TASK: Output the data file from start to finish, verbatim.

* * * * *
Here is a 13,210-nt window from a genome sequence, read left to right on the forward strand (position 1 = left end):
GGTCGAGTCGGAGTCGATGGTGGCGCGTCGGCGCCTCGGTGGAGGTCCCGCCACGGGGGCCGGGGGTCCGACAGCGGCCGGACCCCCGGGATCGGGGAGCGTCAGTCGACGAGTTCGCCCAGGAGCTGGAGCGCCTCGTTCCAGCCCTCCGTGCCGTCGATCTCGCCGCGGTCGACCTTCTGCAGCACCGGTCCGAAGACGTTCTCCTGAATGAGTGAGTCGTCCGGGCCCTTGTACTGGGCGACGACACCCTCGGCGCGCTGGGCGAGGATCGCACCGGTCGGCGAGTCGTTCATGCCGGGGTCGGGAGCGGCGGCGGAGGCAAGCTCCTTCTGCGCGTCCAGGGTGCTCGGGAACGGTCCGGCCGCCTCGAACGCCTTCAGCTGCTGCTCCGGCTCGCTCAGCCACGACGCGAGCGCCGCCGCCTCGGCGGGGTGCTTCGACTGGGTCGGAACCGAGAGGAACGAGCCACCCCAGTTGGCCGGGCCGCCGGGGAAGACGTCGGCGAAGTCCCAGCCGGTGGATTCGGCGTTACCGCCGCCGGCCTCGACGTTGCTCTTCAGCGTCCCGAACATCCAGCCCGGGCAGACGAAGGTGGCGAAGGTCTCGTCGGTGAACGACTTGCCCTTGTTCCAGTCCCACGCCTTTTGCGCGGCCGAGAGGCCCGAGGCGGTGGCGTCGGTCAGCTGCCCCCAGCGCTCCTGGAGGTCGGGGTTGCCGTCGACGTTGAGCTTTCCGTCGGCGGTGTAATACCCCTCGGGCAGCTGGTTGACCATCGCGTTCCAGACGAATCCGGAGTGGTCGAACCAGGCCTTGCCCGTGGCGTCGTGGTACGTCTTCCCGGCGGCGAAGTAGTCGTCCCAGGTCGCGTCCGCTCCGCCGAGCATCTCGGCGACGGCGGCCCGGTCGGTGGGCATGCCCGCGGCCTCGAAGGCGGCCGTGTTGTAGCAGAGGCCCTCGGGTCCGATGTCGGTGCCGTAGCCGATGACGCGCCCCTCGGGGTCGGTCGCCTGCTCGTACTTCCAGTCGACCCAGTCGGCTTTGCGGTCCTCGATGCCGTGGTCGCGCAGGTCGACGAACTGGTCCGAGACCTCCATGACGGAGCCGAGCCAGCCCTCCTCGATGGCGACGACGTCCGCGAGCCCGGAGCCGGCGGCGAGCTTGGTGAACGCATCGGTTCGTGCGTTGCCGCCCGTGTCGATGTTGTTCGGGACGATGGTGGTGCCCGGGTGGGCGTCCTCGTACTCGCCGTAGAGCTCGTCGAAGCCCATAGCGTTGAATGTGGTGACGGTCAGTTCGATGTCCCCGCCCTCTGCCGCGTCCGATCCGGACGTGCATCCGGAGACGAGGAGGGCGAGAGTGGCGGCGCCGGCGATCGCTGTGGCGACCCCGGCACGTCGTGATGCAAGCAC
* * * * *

Here is a 13,210-nt window from a genome sequence, read left to right on the forward strand (position 1 = left end):
GGTCGAGTCGGAGTCGATGGTGGCGCGTCGGCGCCTCGGTGGAGGTCCCGCCACGGGGGCCGGGGGTCCGACAGCGGCCGGACCCCCGGGATCGGGGAGCGTCAGTCGACGAGTTCGCCCAGGAGCTGGAGCGCCTCGTTCCAGCCCTCCGTGCCGTCGATCTCGCCGCGGTCGACCTTCTGCAGCACCGGTCCGAAGACGTTCTCCTGAATGAGTGAGTCGTCCGGGCCCTTGTACTGGGCGACGACACCCTCGGCGCGCTGGGCGAGGATCGCACCGGTCGGCGAGTCGTTCATGCCGGGGTCGGGAGCGGCGGCGGAGGCAAGCTCCTTCTGCGCGTCCAGGGTGCTCGGGAACGGTCCGGCCGCCTCGAACGCCTTCAGCTGCTGCTCCGGCTCGCTCAGCCACGACGCGAGCGCCGCCGCCTCGGCGGGGTGCTTCGACTGGGTCGGAACCGAGAGGAACGAGCCACCCCAGTTGGCCGGGCCGCCGGGGAAGACGTCGGCGAAGTCCCAGCCGGTGGATTCGGCGTTACCGCCGCCGGCCTCGACGTTGCTCTTCAGCGTCCCGAACATCCAGCCCGGGCAGACGAAGGTGGCGAAGGTCTCGTCGGTGAACGACTTGCCCTTGTTCCAGTCCCACGCCTTTTGCGCGGCCGAGAGGCCCGAGGCGGTGGCGTCGGTCAGCTGCCCCCAGCGCTCCTGGAGGTCGGGGTTGCCGTCGACGTTGAGCTTTCCGTCGGCGGTGTAATACCCCTCGGGCAGCTGGTTGACCATCGCGTTCCAGACGAATCCGGAGTGGTCGAACCAGGCCTTGCCCGTGGCGTCGTGGTACGTCTTCCCGGCGGCGAAGTAGTCGTCCCAGGTCGCGTCCGCTCCGCCGAGCATCTCGGCGACGGCGGCCCGGTCGGTGGGCATGCCCGCGGCCTCGAAGGCGGCCGTGTTGTAGCAGAGGCCCTCGGGTCCGATGTCGGTGCCGTAGCCGATGACGCGCCCCTCGGGGTCGGTCGCCTGCTCGTACTTCCAGTCGACCCAGTCGGCTTTGCGGTCCTCGATGCCGTGGTCGCGCAGGTCGACGAACTGGTCCGAGACCTCCATGACGGAGCCGAGCCAGCCCTCCTCGATGGCGACGACGTCCGCGAGCCCGGAGCCGGCGGCGAGCTTGGTGAACGCATCGGTTCGTGCGTTGCCGCCCGTGTCGATGTTGTTCGGGACGATGGTGGTGCCCGGGTGGGCGTCCTCGTACTCGCCGTAGAGCTCGTCGAAGCCCATAGCGTTGAATGTGGTGACGGTCAGTTCGATGTCCCCGCCCTCTGCCGCGTCCGATCCGGACGTGCATCCGGAGACGAGGAGGGCGAGAGTGGCGGCGCCGGCGATCGCTGTGGCGACCCCGGCACGTCGTGATGCAAGCAC